Here is a handy list of tips to keep in mind the next time you get into it with your mate. Relationships are tough to manage. Blending a couple’s individual needs, preferences and personality styles takes a lot of effort and even in the best marriages, there are times when conflicts arise and tempers flare. Knowing how to deal with anger in a constructive way rather than blindly reacting can prevent worsening an already difficult situation and lengthening the duration of unpleasant episodes.
Although all of the above suggestions are good, #6 is especially important and in fact is the secret to successful conflict resolution: Use I-Statements. In other words, talk about your experience, (that is what you are feeling and what you want), rather than attacking or criticizing what you don’t like about your partner.
For example, think of a situation where your partner has made you mad. Perhaps he promised to pick up the dry cleaning and didn’t or she did something that you didn’t expect, like inviting the annoying neighbors over without telling you.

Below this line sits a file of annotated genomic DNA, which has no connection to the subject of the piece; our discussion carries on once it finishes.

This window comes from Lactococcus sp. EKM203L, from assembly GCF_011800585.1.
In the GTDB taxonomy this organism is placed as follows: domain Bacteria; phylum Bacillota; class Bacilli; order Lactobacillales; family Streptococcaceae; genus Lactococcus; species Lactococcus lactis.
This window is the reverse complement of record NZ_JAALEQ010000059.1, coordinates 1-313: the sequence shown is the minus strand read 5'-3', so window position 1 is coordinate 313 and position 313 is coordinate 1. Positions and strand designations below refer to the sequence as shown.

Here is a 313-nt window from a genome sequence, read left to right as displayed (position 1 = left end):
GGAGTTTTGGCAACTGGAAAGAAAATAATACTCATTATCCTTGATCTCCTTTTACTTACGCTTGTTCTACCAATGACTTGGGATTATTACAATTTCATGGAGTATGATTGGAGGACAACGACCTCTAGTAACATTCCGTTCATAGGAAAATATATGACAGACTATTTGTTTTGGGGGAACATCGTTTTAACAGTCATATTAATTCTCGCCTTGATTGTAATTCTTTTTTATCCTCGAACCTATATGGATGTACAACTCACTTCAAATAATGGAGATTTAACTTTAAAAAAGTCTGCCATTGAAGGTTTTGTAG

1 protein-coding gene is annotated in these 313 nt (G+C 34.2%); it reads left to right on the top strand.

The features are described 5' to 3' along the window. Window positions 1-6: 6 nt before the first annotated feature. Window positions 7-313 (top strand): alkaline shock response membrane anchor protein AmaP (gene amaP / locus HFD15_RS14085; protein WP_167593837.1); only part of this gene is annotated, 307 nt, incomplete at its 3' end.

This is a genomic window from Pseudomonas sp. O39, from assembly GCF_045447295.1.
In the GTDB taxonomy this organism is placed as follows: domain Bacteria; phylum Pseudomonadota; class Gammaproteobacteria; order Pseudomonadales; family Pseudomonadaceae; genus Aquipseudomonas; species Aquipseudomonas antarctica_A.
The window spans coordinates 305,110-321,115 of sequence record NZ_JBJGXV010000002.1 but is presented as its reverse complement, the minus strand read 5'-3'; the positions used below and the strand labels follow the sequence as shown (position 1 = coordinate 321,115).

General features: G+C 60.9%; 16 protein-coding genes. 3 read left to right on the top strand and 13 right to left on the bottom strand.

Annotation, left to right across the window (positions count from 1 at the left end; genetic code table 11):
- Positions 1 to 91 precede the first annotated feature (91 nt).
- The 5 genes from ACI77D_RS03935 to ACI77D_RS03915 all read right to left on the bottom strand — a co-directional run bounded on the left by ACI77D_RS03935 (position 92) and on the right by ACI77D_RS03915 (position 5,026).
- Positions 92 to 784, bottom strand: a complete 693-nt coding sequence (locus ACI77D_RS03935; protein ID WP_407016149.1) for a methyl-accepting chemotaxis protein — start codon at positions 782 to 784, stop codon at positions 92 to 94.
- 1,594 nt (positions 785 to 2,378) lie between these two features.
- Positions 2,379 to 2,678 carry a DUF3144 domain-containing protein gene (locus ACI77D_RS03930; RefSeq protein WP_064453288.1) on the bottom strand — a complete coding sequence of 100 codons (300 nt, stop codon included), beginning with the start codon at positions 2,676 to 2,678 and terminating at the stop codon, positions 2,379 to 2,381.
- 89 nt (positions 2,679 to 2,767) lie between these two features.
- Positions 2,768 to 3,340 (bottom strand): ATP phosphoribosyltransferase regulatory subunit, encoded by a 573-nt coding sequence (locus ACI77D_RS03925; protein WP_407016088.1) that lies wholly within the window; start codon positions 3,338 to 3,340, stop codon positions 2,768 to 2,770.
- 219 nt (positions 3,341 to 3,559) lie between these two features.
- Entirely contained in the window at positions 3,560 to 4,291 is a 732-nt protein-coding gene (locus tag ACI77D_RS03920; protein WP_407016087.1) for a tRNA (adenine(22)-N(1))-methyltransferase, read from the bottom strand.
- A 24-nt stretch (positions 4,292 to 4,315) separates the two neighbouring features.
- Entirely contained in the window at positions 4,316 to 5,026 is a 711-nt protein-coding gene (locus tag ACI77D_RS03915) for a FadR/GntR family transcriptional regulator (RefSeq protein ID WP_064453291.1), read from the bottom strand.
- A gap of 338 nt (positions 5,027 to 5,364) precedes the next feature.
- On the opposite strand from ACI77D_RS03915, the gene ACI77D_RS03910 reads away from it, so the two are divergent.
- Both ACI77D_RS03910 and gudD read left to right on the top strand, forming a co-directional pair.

An impulsive response might be to react with you-statements: What is wrong with you? You- statements make having a discussion difficult because they put the other person on the defensive. No one likes to be directly criticized and … they usually will either counterattack, defend themselves or withdraw. None of these options further the conversation or make progress toward finding a resolution to the problem.
In contrast, an I-Statement response would sound like: I feel angry when you broke your promise and I wish you would consider my feelings in the future and keep your word – or I hate it when people just show up. I would really like it if you would check with me first. Focusing on your experience and not attacking allows for an explanation or an apology and makes it easier to remember that you really do love the person who you are talking to.
Although it takes a little work, with practice, nasty arguments can be transformed into productive conversations that can reach effective solutions. While angry conflicts are inevitable from time to time in intimate relationships, they don’t have to be frequent or destructive. Over time, learning to use I-statements will significantly lessen their frequency, duration, and intensity.